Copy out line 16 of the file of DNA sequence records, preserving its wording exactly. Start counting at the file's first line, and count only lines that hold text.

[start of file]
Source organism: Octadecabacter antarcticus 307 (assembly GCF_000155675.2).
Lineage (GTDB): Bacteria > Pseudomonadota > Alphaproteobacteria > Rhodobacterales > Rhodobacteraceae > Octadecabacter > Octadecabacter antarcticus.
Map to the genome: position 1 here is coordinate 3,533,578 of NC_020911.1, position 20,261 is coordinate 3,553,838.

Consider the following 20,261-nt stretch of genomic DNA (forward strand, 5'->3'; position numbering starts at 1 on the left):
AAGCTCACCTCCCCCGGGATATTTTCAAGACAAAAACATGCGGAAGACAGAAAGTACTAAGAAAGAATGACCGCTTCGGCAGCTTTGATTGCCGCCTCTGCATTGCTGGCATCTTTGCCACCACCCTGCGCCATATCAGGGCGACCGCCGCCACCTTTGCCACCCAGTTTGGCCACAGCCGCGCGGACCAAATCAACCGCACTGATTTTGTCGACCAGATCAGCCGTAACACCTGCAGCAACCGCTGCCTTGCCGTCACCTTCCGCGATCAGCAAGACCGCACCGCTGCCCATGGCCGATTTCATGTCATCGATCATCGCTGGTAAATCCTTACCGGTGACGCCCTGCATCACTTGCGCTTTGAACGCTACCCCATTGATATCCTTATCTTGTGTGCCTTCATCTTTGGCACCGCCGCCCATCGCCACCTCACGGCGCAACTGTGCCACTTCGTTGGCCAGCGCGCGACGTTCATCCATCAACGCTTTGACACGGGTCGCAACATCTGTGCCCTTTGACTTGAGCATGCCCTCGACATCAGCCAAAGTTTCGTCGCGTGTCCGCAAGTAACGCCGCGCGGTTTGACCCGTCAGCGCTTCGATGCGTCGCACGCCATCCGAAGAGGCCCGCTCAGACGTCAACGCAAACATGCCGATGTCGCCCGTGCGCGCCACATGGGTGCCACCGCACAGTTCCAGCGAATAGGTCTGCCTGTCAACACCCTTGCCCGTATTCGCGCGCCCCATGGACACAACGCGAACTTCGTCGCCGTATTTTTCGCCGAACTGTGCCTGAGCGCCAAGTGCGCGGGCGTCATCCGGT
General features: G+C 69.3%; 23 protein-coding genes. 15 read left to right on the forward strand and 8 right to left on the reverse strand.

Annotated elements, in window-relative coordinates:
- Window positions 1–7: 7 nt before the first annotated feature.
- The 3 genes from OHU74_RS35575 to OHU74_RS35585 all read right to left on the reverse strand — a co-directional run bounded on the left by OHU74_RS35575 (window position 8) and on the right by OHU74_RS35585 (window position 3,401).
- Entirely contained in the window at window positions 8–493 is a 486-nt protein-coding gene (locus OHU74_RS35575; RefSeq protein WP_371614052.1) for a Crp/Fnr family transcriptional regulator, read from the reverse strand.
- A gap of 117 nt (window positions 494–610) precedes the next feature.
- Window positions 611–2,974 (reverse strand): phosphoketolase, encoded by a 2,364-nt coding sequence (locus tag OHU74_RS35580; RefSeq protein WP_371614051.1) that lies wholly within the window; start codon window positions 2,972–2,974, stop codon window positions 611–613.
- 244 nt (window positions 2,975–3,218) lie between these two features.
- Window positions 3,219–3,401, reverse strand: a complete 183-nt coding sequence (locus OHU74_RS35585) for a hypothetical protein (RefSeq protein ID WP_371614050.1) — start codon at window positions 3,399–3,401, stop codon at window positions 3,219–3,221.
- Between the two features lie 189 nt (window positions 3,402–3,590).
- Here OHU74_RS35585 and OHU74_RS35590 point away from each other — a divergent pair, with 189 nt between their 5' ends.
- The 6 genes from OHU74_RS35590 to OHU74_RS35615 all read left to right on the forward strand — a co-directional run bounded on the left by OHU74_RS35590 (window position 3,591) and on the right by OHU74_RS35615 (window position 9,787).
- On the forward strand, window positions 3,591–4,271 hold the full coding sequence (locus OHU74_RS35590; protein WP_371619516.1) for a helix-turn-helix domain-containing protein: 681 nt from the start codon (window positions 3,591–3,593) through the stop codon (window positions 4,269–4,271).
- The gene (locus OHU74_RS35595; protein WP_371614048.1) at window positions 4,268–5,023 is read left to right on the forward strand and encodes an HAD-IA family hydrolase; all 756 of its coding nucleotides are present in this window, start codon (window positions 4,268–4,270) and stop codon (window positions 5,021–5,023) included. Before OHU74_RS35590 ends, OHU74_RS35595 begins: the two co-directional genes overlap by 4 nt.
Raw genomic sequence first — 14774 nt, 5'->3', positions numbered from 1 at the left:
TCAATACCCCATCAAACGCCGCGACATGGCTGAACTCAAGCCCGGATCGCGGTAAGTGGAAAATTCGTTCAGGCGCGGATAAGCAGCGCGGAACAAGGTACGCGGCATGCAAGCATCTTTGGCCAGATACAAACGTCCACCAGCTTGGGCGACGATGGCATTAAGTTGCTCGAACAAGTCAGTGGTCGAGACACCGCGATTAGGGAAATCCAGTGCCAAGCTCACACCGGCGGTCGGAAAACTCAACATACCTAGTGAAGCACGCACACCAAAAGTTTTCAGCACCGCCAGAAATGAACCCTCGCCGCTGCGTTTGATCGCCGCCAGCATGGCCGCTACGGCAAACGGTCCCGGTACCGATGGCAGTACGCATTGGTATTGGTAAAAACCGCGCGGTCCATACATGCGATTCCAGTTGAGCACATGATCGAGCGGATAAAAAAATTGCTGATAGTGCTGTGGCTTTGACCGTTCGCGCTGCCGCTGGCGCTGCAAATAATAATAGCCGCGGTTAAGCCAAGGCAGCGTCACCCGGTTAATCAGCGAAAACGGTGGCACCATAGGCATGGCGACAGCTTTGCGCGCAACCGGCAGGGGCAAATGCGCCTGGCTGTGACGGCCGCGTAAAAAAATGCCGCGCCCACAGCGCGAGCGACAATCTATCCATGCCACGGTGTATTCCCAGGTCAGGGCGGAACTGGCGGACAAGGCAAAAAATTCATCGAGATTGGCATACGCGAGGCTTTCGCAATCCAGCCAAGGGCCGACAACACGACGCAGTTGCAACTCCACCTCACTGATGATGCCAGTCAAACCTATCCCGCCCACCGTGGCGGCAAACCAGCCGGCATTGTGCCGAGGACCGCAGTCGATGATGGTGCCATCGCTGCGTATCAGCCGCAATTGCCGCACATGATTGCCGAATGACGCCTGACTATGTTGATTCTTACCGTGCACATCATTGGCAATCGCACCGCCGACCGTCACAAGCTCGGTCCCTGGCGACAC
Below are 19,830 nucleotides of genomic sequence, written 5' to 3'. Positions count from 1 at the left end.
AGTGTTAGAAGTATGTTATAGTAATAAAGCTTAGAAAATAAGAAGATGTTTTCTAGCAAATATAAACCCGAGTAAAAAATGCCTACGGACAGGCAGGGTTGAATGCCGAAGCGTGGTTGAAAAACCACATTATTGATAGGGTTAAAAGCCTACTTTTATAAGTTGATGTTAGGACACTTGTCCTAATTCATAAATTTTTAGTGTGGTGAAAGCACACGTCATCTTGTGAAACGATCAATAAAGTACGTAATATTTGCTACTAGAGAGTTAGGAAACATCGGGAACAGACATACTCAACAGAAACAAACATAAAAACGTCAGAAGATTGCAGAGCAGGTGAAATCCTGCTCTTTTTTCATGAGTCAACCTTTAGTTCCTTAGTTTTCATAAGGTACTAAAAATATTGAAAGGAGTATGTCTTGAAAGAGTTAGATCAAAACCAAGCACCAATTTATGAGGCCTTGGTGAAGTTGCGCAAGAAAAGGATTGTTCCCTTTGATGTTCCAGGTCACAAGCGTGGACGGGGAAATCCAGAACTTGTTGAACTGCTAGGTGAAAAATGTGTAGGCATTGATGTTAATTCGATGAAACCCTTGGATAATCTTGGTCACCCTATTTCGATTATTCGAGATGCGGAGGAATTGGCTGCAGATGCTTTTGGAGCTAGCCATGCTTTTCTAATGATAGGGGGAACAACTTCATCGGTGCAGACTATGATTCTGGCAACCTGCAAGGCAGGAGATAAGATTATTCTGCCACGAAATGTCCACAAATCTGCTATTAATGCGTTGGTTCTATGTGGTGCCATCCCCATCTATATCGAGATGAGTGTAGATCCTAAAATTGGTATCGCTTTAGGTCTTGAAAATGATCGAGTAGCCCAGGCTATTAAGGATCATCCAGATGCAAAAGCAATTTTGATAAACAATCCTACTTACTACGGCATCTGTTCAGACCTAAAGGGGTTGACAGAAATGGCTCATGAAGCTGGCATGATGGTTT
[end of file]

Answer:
- Here OHU74_RS35585 and OHU74_RS35590 point away from each other — a divergent pair, with 189 nt between their 5' ends.